Business was quickly offered. This was a tough spot for me. Of course, the odds don't change if you run six full boards from the whole remaining deck, but I'm not really used to playing $1,000+ pots. I told the fellow I'd do any sort of business he decided — he could name what he wanted. I am used to leaving it all up to luck once the decisions are made, so this seemed to be a way to do that.

He wanted to run it twice, and then asked: two boards or two turn/rivers?. I told him it was up to him again. I just wanted the whole moment over with. He decided on two full boards, which he felt gave him the best chance (probably true), and I was glad to see the first board left me “freerolling”. The second board came with four spades, and that gave his Ks a flush, and the As was sadly the only ace not in play.

I, of course, wish I'd refused business, but besides wanting to leave it up to someone else what happened after I made the actual poker decisions, I also didn't want to hurt the morays of the Dallas poker scene, either. We did chop up the reraise and the cold-call, so it wasn't a loss against the rake, but I still felt like I made a bad decision and that I should have, for example, offered two turn/rivers instead of two full boards.

That was basically the only major hand I played, although I got paid off with turned trips by one of the calling stations, and I played a big draw meekly and won (and was admonished by Steve and a friend of his, a strong player who was dealing for the evening for not potting it all the way to the river). But, as for the poker, those were the only notable occurrences.

I really liked the club. Like the others in Dallas, the space was wide and open. The dealers were friendly but not distracting; the staff was attentive. The whole story at these places was service — it's so different than the abysmal places here in NYC. Heck, these places were even nicer and more accommodating to players than some casinos I've visited.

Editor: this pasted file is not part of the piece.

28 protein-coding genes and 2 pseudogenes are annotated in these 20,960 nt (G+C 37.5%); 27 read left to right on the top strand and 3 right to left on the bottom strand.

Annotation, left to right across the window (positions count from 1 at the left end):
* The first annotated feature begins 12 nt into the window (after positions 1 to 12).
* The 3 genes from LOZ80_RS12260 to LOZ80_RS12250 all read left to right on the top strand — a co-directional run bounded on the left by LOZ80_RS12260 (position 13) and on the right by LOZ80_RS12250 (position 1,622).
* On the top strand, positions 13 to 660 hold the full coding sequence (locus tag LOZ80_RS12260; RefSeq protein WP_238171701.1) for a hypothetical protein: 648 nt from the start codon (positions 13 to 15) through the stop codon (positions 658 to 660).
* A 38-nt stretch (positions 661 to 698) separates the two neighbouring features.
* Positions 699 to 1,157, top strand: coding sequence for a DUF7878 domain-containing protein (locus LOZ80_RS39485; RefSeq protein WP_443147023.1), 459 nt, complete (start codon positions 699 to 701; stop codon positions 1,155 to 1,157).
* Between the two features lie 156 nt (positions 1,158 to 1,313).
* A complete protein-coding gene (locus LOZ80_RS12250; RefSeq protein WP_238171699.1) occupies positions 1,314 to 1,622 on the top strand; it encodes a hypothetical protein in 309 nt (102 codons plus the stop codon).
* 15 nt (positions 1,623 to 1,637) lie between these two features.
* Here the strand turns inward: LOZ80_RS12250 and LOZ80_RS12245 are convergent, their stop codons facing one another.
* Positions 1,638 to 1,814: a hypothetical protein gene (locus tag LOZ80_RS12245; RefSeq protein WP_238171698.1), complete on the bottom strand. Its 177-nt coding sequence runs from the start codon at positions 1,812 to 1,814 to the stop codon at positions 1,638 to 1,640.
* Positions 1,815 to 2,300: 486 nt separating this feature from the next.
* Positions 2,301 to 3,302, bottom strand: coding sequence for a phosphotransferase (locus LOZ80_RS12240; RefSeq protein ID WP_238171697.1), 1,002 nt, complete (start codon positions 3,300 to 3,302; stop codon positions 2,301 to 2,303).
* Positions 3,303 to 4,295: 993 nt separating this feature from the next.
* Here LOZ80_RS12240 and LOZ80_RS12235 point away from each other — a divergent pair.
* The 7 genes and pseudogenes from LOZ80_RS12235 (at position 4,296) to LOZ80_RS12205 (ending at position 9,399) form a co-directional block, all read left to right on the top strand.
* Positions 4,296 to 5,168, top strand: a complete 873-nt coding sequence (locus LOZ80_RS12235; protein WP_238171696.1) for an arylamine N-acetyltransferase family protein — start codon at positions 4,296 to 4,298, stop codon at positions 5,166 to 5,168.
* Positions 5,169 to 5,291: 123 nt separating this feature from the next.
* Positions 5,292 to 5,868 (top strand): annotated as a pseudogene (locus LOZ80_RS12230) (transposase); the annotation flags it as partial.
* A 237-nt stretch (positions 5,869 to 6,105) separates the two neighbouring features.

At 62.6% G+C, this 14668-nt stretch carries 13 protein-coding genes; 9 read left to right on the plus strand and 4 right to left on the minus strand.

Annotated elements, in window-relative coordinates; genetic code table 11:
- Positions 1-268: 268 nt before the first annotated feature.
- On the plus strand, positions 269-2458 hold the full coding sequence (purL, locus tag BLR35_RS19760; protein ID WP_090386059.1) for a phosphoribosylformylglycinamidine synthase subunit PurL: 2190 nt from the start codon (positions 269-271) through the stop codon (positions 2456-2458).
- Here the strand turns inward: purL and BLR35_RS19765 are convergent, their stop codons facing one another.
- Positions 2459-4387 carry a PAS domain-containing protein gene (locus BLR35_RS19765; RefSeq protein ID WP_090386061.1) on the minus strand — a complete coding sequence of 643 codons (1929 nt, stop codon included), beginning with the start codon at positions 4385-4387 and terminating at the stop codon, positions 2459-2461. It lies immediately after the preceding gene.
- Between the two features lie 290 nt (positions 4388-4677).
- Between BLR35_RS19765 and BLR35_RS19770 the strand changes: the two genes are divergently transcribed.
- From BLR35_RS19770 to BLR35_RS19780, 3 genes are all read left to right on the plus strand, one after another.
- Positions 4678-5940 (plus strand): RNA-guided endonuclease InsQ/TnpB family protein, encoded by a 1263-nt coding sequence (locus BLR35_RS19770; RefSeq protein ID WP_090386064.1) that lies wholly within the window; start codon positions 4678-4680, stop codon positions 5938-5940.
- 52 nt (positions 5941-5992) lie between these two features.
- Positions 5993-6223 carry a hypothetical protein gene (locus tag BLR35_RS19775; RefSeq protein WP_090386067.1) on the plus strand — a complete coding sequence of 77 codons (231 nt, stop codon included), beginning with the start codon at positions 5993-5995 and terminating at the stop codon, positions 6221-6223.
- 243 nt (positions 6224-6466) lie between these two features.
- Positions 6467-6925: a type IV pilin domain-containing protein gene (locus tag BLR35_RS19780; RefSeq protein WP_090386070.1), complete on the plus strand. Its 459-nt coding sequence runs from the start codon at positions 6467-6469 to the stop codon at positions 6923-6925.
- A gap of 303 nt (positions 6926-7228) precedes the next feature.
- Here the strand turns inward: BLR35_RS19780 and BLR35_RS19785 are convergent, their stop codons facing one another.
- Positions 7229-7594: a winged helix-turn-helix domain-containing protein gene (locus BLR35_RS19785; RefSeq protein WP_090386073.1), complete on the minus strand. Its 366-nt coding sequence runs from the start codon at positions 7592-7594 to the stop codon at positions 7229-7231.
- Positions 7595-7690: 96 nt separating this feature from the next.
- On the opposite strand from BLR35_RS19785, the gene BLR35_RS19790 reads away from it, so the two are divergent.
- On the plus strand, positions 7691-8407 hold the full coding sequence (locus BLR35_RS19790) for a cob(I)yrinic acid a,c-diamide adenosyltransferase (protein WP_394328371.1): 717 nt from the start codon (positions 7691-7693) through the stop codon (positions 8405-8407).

Steve wasn't a fan of the plaid-ish felt at this place, as it was admittedly a bit too textured and certainly not great to look at. But, given that I was only playing there for a night, I found it to be rather nice.

Finally, the thing I can't stop talking about these places is how nice the players are. There was virtually no dealer abuse. The bankroll builder guy was a bit rude at one point, and but F. J. pulled him aside quite quickly and got him back on track. I suppose I might be able to stand playing poker for a lot longer in an environment like this. I admit to some biases about the so-called “red states”, being the east-coast hyper-liberal that I am, but as long as I avoided discussing politics, I found the whole environment incredibly friendly.

As we left, F.J. even came by and shook my hand and asked if I was enjoying my visit to Dallas. I can't imagine any owner of a NYC club even noticing that a new player had come and wanting to make them feel welcome. Club owners around here could certainly learn a lot from these guys.

Steve dropped me back at my hotel, and I was glad to have had a small winning session, but was still down a lot for the trip. I wished I could have spent more time at F.J.'s club, as I felt that game was the softest and easiest for me to beat of the ones we'd seen. F.J.'s other club was running the next night, so I'd get one more visit there to finish up the Dallas nights. For the weekend, it was off to a nearby casino!